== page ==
15. 21 CFR 884.6170 - Assisted reproduction water and water purification systems.

    Science.gov (United States)

    2010-04-01

    ... 21 Food and Drugs 8 2010-04-01 2010-04-01 false Assisted reproduction water and water purification... HUMAN SERVICES (CONTINUED) MEDICAL DEVICES OBSTETRICAL AND GYNECOLOGICAL DEVICES Assisted Reproduction Devices § 884.6170 Assisted reproduction water and water purification systems. (a) Identification...

  16. CDC-reported assisted reproductive technology live-birth rates may mislead the public.

    Science.gov (United States)

    Kushnir, Vitaly A; Choi, Jennifer; Darmon, Sarah K; Albertini, David F; Barad, David H; Gleicher, Norbert

    2017-08-01

    The Centre for Disease Control and Prevention (CDC) publicly reports assisted reproductive technology live-birth rates (LBR) for each US fertility clinic under legal mandate. The 2014 CDC report excluded 35,406 of 184,527 (19.2%) autologous assisted reproductive technology cycles that involved embryo or oocyte banking from LBR calculations. This study calculated 2014 total clinic LBR for all patients utilizing autologous oocytes two ways: including all initiated assisted reproductive technology cycles or excluding banking cycles, as done by the CDC. The main limitation of this analysis is the CDC report did not differentiate between cycles involving long-term banking of embryos or oocytes for fertility preservation from cycles involving short-term embryo banking. Twenty-seven of 458 (6%) clinics reported over 40% of autologous cycles involved banking, collectively performing 12% of all US assisted reproductive technology cycles. LBR in these outlier clinics calculated by the CDC method, was higher than the other 94% of clinics (33.1% versus 31.1%). However, recalculated LBR including banking cycles in the outlier clinics was lower than the other 94% of clinics (15.5% versus 26.6%). LBR calculated by the two methods increasingly diverged based on proportion of banking cycles performed by each clinic reaching 4.5-fold, thereby, potentially misleading the public. Copyright © 2017 Reproductive Healthcare Ltd. Published by Elsevier Ltd. All rights reserved.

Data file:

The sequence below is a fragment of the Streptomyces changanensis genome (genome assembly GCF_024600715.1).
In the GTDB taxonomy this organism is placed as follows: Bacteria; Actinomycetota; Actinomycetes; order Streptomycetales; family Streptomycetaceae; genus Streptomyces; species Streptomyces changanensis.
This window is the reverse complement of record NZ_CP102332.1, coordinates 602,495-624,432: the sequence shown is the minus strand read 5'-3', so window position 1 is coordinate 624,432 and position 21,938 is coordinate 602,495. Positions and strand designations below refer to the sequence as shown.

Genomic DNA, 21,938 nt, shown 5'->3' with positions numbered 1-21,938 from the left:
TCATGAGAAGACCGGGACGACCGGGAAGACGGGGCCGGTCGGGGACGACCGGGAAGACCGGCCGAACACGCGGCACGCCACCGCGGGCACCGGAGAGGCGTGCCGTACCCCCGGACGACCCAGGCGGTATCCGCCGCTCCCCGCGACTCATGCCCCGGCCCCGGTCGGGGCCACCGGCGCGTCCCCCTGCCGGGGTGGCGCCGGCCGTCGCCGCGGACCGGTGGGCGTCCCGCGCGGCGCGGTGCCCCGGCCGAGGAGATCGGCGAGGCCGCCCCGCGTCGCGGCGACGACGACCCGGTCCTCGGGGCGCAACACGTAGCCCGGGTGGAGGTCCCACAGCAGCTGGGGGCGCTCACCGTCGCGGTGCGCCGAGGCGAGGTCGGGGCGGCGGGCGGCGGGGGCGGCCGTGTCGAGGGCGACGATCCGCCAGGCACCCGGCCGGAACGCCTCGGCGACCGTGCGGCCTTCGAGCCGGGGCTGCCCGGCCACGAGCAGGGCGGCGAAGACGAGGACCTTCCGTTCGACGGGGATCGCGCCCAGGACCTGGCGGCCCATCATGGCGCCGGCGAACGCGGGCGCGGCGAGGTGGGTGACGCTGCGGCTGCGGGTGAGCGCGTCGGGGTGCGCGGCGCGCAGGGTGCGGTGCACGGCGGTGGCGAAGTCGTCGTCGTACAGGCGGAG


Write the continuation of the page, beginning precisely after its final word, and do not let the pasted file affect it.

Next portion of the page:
17. The Efficacy of Assisted Reproduction in Women with Inflammatory Bowel Disease and the Impact of Surgery

    DEFF Research Database (Denmark)

    Friedman, S; Larsen, Pia Veldt; Fedder, Jens

    2017-01-01

    BACKGROUND: In this study, we analyze the chance of a live birth and the impact of inflammatory bowel disease surgery in women with Crohn's disease (CD) or ulcerative colitis (UC) who have undergone assisted reproductive technology (ART) treatments. METHODS: This is a nationwide cohort study based...

  18. Assisted reproductive technologies in South Dakota: the first ten years.